Residential real estate brokers in the region expected an uptick in the number of new listings during March – it happens every early spring. And Northwest Multiple Listing Service reports a more than 50 percent jump in new properties from February, but it also shows an even greater number of pending sales, leaving inventory near historic lows.

“We’re in for yet another frenzied spring,” says Mike Grady, president and COO of Coldwell Banker Bain brokerage, noting “this lack of supply continues to put an upward pressure on home prices.”

For single family homes only (excluding condos) in Pierce County, prices increased 11.3 percent, from $265,000 to $295,000 average. Thurston County has seen a 13.28 percent increase in closed sales over last year, with a median price of $272,851 (up 15.37 percent) and just over 1.3 months of inventory available.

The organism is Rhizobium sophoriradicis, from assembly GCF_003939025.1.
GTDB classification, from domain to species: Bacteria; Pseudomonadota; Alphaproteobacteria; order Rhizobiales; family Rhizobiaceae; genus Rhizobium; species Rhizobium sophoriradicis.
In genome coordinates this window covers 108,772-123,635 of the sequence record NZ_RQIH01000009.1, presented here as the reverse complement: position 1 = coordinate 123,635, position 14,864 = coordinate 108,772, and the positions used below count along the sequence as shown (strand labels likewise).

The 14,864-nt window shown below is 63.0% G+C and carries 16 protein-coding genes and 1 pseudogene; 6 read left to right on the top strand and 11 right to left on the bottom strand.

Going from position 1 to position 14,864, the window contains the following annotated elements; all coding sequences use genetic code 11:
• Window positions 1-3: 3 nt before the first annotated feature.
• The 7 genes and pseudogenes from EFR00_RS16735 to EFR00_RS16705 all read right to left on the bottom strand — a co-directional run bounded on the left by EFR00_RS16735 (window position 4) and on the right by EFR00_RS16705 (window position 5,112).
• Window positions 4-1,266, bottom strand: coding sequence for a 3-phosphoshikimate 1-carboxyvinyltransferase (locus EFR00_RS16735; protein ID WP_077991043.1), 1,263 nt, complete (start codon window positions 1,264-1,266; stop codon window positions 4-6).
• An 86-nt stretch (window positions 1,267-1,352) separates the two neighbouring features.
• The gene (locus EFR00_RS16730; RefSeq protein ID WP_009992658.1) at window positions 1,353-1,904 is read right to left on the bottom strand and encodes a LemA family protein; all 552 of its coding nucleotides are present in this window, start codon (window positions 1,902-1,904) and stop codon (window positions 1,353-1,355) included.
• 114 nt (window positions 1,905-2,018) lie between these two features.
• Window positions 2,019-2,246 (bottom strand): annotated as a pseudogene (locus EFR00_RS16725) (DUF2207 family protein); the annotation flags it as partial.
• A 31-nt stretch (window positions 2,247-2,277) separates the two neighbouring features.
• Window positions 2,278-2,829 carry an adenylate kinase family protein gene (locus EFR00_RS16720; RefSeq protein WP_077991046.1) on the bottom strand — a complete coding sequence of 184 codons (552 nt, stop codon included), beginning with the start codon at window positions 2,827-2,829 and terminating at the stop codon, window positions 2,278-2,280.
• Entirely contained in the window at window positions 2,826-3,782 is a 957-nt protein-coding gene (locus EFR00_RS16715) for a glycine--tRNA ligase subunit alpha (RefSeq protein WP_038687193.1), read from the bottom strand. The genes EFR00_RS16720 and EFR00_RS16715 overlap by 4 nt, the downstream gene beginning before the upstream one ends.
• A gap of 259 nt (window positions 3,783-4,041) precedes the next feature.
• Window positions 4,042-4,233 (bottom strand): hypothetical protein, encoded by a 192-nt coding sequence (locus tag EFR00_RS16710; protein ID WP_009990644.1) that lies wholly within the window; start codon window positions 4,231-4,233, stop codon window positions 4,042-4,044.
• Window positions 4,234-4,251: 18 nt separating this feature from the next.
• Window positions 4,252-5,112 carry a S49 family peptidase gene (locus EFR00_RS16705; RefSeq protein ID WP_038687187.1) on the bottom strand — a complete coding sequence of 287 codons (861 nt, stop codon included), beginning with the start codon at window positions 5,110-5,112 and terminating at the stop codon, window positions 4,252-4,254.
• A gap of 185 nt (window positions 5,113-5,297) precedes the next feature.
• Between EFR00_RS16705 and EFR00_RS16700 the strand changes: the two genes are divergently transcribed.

Lewis County pending sales are up almost 28 percent at a median price of $180,000, while Mason County transaction increased by 33 percent at $210,000 median selling price.

“As the first quarter ends, the South Sound market continues to bubble along,” says Dick Beeson, principal managing broker at RE/MAX Professionals in Gig Harbor. “It’s hard to imagine what the market would be like if two things were different – more inventory giving more buyers opportunities to purchase, and if the miserable weather … had made house hunting and home selling a bit more fun.

NWMLS chairman John Deely, principal managing broker at CBB, says bids over the listing price are commonplace. “We are seeing more multiple offers than ever on new listings, and all-cash offers are dominating the winning bids,” especially in the luxury market around Seattle.